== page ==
Fair Opportunity

The second precondition necessary to limit a carrier’s liability under COGSA is the “fair opportunity” requirement. A carrier may take advantage of COGSA’s per-package liability limit only if it provides the shipper with a “fair opportunity” to opt for a higher liability by paying a correspondingly greater charge. What does this mean exactly? A split of authority has developed between the circuit courts whether a “fair opportunity” requires the carrier to provide the shipper with a specific opportunity to declare a higher value, such as providing the shipper with a blank space in the BL to declare a higher value, or merely referencing COGSA’s limitations via the Clause Paramount. The majority of US courts have taken the latter view and held that a shipper has constructive notice of COGSA’s limitation if the BL expressly incorporates COGSA via the Clause Paramount, irrespective of whether it contained a blank space for the shipper to insert a higher valuation. However, the 9th Circuit Court of Appeals, which has legal jurisdiction over the entire West Coast of the US, has adopted a stricter interpretation of the statute and now wants carriers to provide a space in their BL’s that allows the shipper to insert a higher value. Consequently, West Coast carriers that fail to provide shippers with an opportunity to declare a higher value risk losing their rights to the $500 per package limitation.

Preventative Measures – Marine Insurance

As a practical matter, most shippers carry their own cargo insurance. A typical cargo insurance policy will reimburse a shipper for lost or damaged cargo while being transported. However, cargo insurance policies have their own language, notice requirements, and subjectivities, which can lead the shipper into believing the cargo is insured, when in fact it is not. To prevent a conflict down the road, shippers should take a careful read through the terms and conditions of their cargo policy. Shippers should pay particular attention to the policy’s deductible, its geographical limits, and the basis of evaluation for the goods (actual cash value v. replacement cost). Also, if the goods being shipped are abnormal or oversized, the ship- per would be wise to understand any limitations the policy might have towards goods being shipped “on-deck.” Often, cargo polices will exclude or drastically limit the amounts available for goods that were shipped on the deck of a barge or ship. In a nutshell, a well-crafted cargo insurance policy can prevent a lot of headaches down the road, but shippers must make sure the language clearly covers the risks at hand and has no hidden stipulations.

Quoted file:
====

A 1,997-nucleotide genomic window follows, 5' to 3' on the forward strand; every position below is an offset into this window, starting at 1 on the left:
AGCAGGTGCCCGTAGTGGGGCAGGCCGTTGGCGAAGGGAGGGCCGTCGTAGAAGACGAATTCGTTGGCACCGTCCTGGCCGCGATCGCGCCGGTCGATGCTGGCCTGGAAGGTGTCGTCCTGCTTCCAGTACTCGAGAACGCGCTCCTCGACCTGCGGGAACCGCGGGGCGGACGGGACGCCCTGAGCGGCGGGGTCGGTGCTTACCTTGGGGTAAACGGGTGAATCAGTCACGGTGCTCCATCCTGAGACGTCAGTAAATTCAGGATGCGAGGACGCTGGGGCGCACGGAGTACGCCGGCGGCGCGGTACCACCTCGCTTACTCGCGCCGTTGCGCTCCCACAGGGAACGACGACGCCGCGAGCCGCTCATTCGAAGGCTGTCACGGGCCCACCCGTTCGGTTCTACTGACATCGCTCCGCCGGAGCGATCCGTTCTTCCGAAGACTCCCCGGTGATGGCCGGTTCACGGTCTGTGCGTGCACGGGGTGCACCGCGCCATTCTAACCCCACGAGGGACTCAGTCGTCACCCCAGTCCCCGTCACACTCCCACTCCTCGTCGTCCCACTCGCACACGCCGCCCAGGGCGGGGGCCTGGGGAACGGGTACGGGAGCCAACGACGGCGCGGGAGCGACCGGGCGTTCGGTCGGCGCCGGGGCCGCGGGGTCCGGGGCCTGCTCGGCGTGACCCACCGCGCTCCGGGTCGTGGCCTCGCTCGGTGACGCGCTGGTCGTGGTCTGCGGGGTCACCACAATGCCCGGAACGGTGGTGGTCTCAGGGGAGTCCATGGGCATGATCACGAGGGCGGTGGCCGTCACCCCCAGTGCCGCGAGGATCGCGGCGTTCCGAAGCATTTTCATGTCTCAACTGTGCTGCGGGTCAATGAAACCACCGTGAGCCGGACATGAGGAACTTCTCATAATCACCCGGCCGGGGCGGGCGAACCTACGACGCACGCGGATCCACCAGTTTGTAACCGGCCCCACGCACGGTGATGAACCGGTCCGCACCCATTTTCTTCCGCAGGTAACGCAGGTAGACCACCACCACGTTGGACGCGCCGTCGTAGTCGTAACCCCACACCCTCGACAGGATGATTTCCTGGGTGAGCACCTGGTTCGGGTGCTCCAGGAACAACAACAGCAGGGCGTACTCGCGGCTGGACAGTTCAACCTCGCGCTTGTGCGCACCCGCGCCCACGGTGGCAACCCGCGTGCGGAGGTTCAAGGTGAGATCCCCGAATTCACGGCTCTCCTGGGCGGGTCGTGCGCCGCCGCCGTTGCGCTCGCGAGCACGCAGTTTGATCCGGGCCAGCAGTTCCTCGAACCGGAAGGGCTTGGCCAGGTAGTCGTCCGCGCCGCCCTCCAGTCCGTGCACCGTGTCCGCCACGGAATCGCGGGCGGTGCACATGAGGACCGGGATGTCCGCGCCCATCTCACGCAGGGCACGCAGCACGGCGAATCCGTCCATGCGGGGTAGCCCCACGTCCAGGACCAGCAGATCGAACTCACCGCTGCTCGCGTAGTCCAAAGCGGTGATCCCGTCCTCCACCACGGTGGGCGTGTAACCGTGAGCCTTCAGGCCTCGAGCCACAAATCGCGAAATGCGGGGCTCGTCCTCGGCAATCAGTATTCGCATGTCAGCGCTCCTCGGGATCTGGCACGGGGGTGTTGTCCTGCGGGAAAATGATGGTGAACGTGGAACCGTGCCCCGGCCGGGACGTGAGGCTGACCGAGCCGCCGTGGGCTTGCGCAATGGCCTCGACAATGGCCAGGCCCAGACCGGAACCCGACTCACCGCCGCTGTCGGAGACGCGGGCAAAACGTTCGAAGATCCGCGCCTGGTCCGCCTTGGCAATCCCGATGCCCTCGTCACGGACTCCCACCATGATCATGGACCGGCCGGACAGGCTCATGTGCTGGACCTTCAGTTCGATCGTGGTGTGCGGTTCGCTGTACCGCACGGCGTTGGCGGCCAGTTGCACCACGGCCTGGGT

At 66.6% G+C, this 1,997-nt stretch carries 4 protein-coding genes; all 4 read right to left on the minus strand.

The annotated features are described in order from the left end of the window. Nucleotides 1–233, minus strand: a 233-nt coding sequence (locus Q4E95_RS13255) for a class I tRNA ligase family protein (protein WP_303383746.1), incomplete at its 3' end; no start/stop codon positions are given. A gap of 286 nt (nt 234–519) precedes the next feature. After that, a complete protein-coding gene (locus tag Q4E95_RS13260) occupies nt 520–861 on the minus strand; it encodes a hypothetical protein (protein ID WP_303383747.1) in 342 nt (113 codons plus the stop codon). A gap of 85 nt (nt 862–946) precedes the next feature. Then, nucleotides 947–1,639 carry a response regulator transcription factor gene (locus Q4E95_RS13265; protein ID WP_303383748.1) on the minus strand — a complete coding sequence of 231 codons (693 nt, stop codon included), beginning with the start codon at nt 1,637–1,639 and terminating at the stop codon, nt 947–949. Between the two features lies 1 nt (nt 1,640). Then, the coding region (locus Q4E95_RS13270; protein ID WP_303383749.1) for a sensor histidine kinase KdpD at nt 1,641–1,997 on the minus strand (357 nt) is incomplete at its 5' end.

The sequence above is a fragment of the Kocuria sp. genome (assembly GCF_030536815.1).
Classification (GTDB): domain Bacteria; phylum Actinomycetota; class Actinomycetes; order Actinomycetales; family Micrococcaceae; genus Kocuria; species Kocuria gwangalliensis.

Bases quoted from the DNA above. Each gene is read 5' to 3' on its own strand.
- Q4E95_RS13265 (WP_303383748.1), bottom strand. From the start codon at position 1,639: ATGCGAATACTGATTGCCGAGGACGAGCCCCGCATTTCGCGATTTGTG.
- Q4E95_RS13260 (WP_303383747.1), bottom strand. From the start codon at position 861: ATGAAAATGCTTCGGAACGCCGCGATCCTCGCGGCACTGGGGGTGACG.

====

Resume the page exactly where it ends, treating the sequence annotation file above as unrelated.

The shipment of goods by sea, while providing a convenient method of transporting cargo, can establish a complex legal analysis when cargo is lost or damaged during transit. Carriers can limit this exposure by expressly notifying the shipper that COGSA governs their BL in normal sized font, and by revising their BL to include a blank space that allows shippers to declare a higher value. In contrast, shippers should know the impact COGSA has over their shipped cargo and take issue with any BL’s that are illegible. To limit this exposure further, shippers should take out a cargo insurance policy that adequately covers the cost of the value of the goods shipped, and keep a watchful eye out for language that may limit the scope of the policy and lead to surprise down the road.

About the author

Isaak Hurst

Isaak’s current list of clients includes shipowners, charterers, shipyards, seafood companies, importers, exporters, freight forwarders, carriers, offshore oil and gas companies, mining companies, construction companies, and other entities and persons engaged in the maritime and transportation industry.